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Pope Francis

Names of archbishops to receive pallium from Pope Francis

June 28, 2017. On June 29, the Feast of Sts. Peter and Paul, Pope Francis will bless the palliums of the Metropolitan Archbishops. This year, 36 have been appointed. The list is as followed

Vatican comments on situation of missing Chinese Bishop Shao Zhumin

June 26, 2017. Bishop Peter Shao Zhumin, from Wenzhou in Continental China, was taken into custody by Chinese police on Easter weekend 2017. While recognized as a bishop in the Catholic Church, he is an unofficial bishop or "underground” in China, since the Chinese government does not recognize him as religious.
Pope Francis

Pope Francis' complete schedule for Colombia trip

June 23, 2017. He will go to Colombia September 6-11.

Bruno Marie Duffé, new secretary of the Department for Integral Development

June 16, 2017. Thepope has named French priest Bruno Marie Duffé, from Lyon, number two of the Dicastery for Promoting Integral Human Development. He will be in charge of one of the key offices in the Vatican Curia.
Pope Francis

Angela Merkel to meet with pope on June 17

June 9, 2017. The Vatican has confirmed that on Saturday, June 17, German Chancellor Angela Merkel will meet with Pope Francis. Both have previously met in Rome in May 2016, February 2015 and May 2013, two months after Pope Francis was elected pontiff.
Pope Francis

Pope Francis to meet with Venezuelan bishops on June 8

June 5, 2017. Pope Francis will meet with Venezuelan bishops next Thursday to discuss the situation their country is facing.

New secretary of the Dicastery for Laity, Family and Life

May 31, 2017. The Brazilian priest Alexandre Awi Mello, the National Director of Brazil's Schönstatt Movement, will serve as the new secretary. He was born Rio de Janeiro in 1971, and ordained a priest in 2001.

334 million persecuted Christians in the world, according to Aid to the Church in Need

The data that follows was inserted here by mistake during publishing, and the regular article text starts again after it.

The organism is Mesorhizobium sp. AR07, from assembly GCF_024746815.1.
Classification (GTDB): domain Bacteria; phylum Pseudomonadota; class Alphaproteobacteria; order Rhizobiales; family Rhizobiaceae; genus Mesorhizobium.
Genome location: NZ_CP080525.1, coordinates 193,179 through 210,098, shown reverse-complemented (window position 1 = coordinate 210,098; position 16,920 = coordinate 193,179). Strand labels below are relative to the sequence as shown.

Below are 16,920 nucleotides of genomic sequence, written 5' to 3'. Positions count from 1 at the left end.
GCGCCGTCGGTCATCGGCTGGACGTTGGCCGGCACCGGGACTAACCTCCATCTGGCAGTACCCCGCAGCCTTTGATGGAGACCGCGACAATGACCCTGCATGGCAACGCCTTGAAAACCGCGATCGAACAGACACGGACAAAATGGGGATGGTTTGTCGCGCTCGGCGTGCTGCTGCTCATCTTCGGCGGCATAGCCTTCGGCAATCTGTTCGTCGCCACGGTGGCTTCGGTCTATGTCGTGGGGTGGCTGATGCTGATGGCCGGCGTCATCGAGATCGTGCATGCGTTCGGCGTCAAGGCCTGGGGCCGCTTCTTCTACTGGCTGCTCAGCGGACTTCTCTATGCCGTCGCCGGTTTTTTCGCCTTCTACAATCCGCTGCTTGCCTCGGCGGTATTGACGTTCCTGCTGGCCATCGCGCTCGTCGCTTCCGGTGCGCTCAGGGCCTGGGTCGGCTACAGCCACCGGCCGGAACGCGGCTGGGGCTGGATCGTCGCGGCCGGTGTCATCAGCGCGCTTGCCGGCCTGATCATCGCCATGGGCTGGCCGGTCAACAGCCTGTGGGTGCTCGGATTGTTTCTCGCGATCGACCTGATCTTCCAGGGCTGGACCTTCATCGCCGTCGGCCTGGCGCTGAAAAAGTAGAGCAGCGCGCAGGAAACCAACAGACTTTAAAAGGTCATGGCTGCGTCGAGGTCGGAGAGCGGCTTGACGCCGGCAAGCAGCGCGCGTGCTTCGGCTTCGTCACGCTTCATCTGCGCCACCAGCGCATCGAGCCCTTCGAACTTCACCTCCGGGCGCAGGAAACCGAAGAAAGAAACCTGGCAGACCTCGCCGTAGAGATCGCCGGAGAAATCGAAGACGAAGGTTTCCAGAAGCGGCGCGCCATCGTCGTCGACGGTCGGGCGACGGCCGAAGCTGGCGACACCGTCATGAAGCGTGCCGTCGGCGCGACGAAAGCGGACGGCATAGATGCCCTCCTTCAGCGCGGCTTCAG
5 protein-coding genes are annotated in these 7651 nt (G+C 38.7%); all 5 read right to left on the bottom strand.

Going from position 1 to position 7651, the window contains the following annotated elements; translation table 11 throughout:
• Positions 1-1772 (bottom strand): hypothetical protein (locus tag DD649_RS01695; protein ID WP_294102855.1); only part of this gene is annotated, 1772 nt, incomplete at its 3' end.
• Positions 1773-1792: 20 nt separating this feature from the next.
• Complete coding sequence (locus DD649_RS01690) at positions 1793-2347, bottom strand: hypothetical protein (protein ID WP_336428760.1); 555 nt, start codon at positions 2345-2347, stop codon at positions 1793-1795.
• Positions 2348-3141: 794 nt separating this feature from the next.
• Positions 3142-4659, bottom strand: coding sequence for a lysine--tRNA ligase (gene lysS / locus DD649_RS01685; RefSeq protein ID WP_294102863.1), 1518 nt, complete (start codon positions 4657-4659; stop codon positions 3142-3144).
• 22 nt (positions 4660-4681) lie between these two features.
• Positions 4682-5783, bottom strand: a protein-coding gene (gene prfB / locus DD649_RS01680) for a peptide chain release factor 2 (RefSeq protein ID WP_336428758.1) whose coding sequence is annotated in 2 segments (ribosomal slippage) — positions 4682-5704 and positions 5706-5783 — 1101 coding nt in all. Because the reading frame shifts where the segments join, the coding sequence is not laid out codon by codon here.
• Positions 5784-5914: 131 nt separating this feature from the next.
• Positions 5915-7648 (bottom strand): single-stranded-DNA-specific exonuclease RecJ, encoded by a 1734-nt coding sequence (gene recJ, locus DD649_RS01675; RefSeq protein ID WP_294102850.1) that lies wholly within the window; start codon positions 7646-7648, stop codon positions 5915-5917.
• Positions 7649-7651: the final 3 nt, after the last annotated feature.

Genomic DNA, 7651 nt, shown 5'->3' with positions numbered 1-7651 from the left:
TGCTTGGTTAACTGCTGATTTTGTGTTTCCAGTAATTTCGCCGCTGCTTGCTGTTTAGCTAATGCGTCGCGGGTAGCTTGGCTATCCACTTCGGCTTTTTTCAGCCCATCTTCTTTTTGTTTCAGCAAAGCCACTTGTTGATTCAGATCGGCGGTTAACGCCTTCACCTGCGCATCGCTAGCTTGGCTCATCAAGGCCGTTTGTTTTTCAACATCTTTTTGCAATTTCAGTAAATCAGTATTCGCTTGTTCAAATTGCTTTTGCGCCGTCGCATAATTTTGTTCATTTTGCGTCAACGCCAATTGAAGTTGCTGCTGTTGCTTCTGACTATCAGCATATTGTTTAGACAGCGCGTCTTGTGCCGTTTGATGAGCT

In Rome, Aid for the Church in Need presented its Religious Freedom in the World Report. This study analyzes the situation of 196 countries from June 2014 through June 2016. It concludes that Islamist extremism is the main threat for Christians and other religions. 

It states that over 334 million Christians are persecuted and discriminated because of their religion. 

Cardinal Mauricio Piacenza considers that religious liberty is in decline and he compares the number of modern-day martyrs with that of Ancient Rome.

President, ACN International
"Persecution has always threatened Christians and it will always do, but this does not mean that we should have a pessimistic attitude or do nothing about it.”

Out of the 196 countries that have been put under the microscope, 38 of them host Christian communities that suffer serious violations. In 23 of them, there is strong religious persecution, and in 15 there is discrimination. 

The most dangerous countries for Christians are in Middle East and Africa. They are Saudi Arabia, Afghanistan, Iraq, Syria, Nigeria, and Somalia, amongst others.

According to Cardinal Piacenza, the worst problem is that the world community remains oblivious to the toil of these communities.

President, ACN International
"We need to open our eyes to the anesthesia that sometimes narcotizes the Christian world and the Western world. They close there eyes or they look the other way, or even worse, do not have time to look.”

Since 2014, one out of five countries has been a victim of an attack from the Islamic State. Its attacks are of extreme cruelty, and they use social media to recruit and terrorize people.

This Islamist extremism, which is felt more strongly every day, has caused a rise in the number of refugees. In 2015, 5.8 million people had to flee their homes and they lost everything. The total number of refugees in the world according to the UN is 65.3 million.

This is the situation that this bishop in Syria has to undergo every day. 

Assyrian Catholic Bishop of Hassaké-Nisibi (Syria)
"Islam does not know what we take for granted: freedom of conscience. Islam does know freedom of religions. Islam does not know the presence of Christians; they tolerate them when they pay their tributes.”

Christians who live under an authoritarian regime, like in China or Turkmenistan undergo difficult circumstances. In two years, in the Chinese province of Zheijang, 2,000 crucifixes have been removed from churches. 

The worst situation is in North Korea and Eritrea. In these countries, freedom of religion does not exist, and faith is punishable with death. Aid to the Church in Need does not have any updated data on these countries.